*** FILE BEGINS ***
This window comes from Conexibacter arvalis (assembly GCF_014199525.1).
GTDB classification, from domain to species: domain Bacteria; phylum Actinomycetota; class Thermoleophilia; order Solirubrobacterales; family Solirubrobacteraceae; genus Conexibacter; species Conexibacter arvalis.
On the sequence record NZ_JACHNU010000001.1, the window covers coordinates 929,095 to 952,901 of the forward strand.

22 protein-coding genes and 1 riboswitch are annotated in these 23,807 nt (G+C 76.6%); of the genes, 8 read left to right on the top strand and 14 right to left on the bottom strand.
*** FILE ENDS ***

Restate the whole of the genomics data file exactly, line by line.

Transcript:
This window comes from Conexibacter arvalis (assembly GCF_014199525.1).
GTDB classification, from domain to species: domain Bacteria; phylum Actinomycetota; class Thermoleophilia; order Solirubrobacterales; family Solirubrobacteraceae; genus Conexibacter; species Conexibacter arvalis.
On the sequence record NZ_JACHNU010000001.1, the window covers coordinates 929,095 to 952,901 of the forward strand.

22 protein-coding genes and 1 riboswitch are annotated in these 23,807 nt (G+C 76.6%); of the genes, 8 read left to right on the top strand and 14 right to left on the bottom strand.